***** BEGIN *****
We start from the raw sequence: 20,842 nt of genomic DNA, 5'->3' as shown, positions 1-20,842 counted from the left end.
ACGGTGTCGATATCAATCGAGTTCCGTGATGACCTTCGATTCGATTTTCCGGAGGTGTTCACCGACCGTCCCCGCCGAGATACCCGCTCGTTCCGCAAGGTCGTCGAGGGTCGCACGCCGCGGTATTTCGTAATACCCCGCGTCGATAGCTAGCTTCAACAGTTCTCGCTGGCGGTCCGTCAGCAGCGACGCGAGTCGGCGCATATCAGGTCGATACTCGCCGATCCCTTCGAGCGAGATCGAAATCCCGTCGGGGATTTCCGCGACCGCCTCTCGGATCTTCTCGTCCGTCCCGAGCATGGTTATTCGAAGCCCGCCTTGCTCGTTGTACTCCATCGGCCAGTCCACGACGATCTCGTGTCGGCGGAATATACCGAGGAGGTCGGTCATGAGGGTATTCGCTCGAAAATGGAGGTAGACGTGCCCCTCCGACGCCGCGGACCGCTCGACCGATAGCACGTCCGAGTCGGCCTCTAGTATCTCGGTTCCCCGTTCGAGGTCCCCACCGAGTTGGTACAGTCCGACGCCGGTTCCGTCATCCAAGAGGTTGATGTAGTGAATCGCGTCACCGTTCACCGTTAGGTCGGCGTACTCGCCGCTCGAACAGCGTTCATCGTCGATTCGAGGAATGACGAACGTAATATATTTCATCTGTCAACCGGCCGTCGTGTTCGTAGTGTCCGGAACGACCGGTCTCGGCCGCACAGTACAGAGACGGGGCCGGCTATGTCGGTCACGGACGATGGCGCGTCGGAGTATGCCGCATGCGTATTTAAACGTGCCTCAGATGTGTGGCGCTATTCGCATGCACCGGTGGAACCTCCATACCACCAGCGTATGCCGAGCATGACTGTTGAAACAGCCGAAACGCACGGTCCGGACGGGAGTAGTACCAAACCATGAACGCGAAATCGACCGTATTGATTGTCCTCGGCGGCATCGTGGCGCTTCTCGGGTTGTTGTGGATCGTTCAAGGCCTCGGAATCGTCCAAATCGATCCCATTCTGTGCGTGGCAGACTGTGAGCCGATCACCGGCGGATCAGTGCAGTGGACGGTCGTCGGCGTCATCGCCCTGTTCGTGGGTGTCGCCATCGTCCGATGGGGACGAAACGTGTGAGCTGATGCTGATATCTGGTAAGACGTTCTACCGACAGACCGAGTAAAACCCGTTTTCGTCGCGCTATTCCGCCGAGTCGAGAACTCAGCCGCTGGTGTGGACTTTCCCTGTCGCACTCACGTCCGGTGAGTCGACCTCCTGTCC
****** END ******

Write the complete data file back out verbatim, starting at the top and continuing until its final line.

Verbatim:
We start from the raw sequence: 20,842 nt of genomic DNA, 5'->3' as shown, positions 1-20,842 counted from the left end.
ACGGTGTCGATATCAATCGAGTTCCGTGATGACCTTCGATTCGATTTTCCGGAGGTGTTCACCGACCGTCCCCGCCGAGATACCCGCTCGTTCCGCAAGGTCGTCGAGGGTCGCACGCCGCGGTATTTCGTAATACCCCGCGTCGATAGCTAGCTTCAACAGTTCTCGCTGGCGGTCCGTCAGCAGCGACGCGAGTCGGCGCATATCAGGTCGATACTCGCCGATCCCTTCGAGCGAGATCGAAATCCCGTCGGGGATTTCCGCGACCGCCTCTCGGATCTTCTCGTCCGTCCCGAGCATGGTTATTCGAAGCCCGCCTTGCTCGTTGTACTCCATCGGCCAGTCCACGACGATCTCGTGTCGGCGGAATATACCGAGGAGGTCGGTCATGAGGGTATTCGCTCGAAAATGGAGGTAGACGTGCCCCTCCGACGCCGCGGACCGCTCGACCGATAGCACGTCCGAGTCGGCCTCTAGTATCTCGGTTCCCCGTTCGAGGTCCCCACCGAGTTGGTACAGTCCGACGCCGGTTCCGTCATCCAAGAGGTTGATGTAGTGAATCGCGTCACCGTTCACCGTTAGGTCGGCGTACTCGCCGCTCGAACAGCGTTCATCGTCGATTCGAGGAATGACGAACGTAATATATTTCATCTGTCAACCGGCCGTCGTGTTCGTAGTGTCCGGAACGACCGGTCTCGGCCGCACAGTACAGAGACGGGGCCGGCTATGTCGGTCACGGACGATGGCGCGTCGGAGTATGCCGCATGCGTATTTAAACGTGCCTCAGATGTGTGGCGCTATTCGCATGCACCGGTGGAACCTCCATACCACCAGCGTATGCCGAGCATGACTGTTGAAACAGCCGAAACGCACGGTCCGGACGGGAGTAGTACCAAACCATGAACGCGAAATCGACCGTATTGATTGTCCTCGGCGGCATCGTGGCGCTTCTCGGGTTGTTGTGGATCGTTCAAGGCCTCGGAATCGTCCAAATCGATCCCATTCTGTGCGTGGCAGACTGTGAGCCGATCACCGGCGGATCAGTGCAGTGGACGGTCGTCGGCGTCATCGCCCTGTTCGTGGGTGTCGCCATCGTCCGATGGGGACGAAACGTGTGAGCTGATGCTGATATCTGGTAAGACGTTCTACCGACAGACCGAGTAAAACCCGTTTTCGTCGCGCTATTCCGCCGAGTCGAGAACTCAGCCGCTGGTGTGGACTTTCCCTGTCGCACTCACGTCCGGTGAGTCGACCTCCTGTCC